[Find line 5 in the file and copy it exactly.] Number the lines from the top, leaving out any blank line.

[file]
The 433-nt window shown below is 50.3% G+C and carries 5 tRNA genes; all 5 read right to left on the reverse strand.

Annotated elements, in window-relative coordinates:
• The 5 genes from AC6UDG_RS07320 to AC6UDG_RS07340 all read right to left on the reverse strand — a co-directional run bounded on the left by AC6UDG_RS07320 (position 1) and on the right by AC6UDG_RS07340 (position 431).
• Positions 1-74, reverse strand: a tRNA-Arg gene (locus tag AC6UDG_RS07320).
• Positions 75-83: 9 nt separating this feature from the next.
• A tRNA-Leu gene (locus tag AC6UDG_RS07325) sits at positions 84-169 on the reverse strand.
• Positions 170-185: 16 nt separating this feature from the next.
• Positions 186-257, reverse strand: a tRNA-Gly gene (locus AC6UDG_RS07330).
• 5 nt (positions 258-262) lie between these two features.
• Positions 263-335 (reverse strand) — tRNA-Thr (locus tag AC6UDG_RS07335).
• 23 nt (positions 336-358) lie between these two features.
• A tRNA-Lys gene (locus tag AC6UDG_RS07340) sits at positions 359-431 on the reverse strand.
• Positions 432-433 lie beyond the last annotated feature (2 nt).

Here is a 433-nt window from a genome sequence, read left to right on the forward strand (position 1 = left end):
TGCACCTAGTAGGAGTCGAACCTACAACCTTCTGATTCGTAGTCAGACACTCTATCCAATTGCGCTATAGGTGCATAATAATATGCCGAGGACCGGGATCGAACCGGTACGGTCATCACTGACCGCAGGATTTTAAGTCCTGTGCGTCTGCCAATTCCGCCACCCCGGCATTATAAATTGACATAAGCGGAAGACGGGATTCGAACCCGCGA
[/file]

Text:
• Positions 75-83: 9 nt separating this feature from the next.